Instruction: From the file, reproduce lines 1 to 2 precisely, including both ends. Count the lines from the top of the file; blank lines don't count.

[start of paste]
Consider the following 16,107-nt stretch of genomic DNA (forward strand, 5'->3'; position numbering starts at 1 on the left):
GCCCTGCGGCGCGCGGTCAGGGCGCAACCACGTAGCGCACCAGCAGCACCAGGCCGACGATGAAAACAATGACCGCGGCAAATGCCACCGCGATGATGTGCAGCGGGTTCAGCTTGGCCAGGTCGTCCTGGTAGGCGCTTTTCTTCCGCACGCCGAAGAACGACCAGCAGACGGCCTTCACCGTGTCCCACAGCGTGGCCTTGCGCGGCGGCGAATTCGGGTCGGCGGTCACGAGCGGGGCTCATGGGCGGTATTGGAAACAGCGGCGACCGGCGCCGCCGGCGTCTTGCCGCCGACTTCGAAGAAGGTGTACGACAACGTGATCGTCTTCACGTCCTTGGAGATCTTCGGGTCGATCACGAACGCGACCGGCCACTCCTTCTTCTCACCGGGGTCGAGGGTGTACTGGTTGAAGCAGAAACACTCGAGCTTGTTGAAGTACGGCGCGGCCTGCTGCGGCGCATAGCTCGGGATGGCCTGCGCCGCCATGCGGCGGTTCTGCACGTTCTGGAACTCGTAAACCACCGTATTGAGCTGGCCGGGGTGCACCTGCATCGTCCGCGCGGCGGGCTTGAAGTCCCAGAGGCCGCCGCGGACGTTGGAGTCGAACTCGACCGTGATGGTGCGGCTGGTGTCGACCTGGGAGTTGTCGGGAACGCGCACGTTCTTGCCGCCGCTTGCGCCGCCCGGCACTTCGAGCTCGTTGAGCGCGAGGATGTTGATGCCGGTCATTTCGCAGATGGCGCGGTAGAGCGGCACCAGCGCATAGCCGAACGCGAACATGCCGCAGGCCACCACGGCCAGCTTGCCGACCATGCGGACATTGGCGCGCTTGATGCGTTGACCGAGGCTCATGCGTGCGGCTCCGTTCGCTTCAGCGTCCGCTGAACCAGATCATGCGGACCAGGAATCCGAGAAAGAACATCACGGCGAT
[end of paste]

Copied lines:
Consider the following 16,107-nt stretch of genomic DNA (forward strand, 5'->3'; position numbering starts at 1 on the left):
GCCCTGCGGCGCGCGGTCAGGGCGCAACCACGTAGCGCACCAGCAGCACCAGGCCGACGATGAAAACAATGACCGCGGCAAATGCCACCGCGATGATGTGCAGCGGGTTCAGCTTGGCCAGGTCGTCCTGGTAGGCGCTTTTCTTCCGCACGCCGAAGAACGACCAGCAGACGGCCTTCACCGTGTCCCACAGCGTGGCCTTGCGCGGCGGCGAATTCGGGTCGGCGGTCACGAGCGGGGCTCATGGGCGGTATTGGAAACAGCGGCGACCGGCGCCGCCGGCGTCTTGCCGCCGACTTCGAAGAAGGTGTACGACAACGTGATCGTCTTCACGTCCTTGGAGATCTTCGGGTCGATCACGAACGCGACCGGCCACTCCTTCTTCTCACCGGGGTCGAGGGTGTACTGGTTGAAGCAGAAACACTCGAGCTTGTTGAAGTACGGCGCGGCCTGCTGCGGCGCATAGCTCGGGATGGCCTGCGCCGCCATGCGGCGGTTCTGCACGTTCTGGAACTCGTAAACCACCGTATTGAGCTGGCCGGGGTGCACCTGCATCGTCCGCGCGGCGGGCTTGAAGTCCCAGAGGCCGCCGCGGACGTTGGAGTCGAACTCGACCGTGATGGTGCGGCTGGTGTCGACCTGGGAGTTGTCGGGAACGCGCACGTTCTTGCCGCCGCTTGCGCCGCCCGGCACTTCGAGCTCGTTGAGCGCGAGGATGTTGATGCCGGTCATTTCGCAGATGGCGCGGTAGAGCGGCACCAGCGCATAGCCGAACGCGAACATGCCGCAGGCCACCACGGCCAGCTTGCCGACCATGCGGACATTGGCGCGCTTGATGCGTTGACCGAGGCTCATGCGTGCGGCTCCGTTCGCTTCAGCGTCCGCTGAACCAGATCATGCGGACCAGGAATCCGAGAAAGAACATCACGGCGAT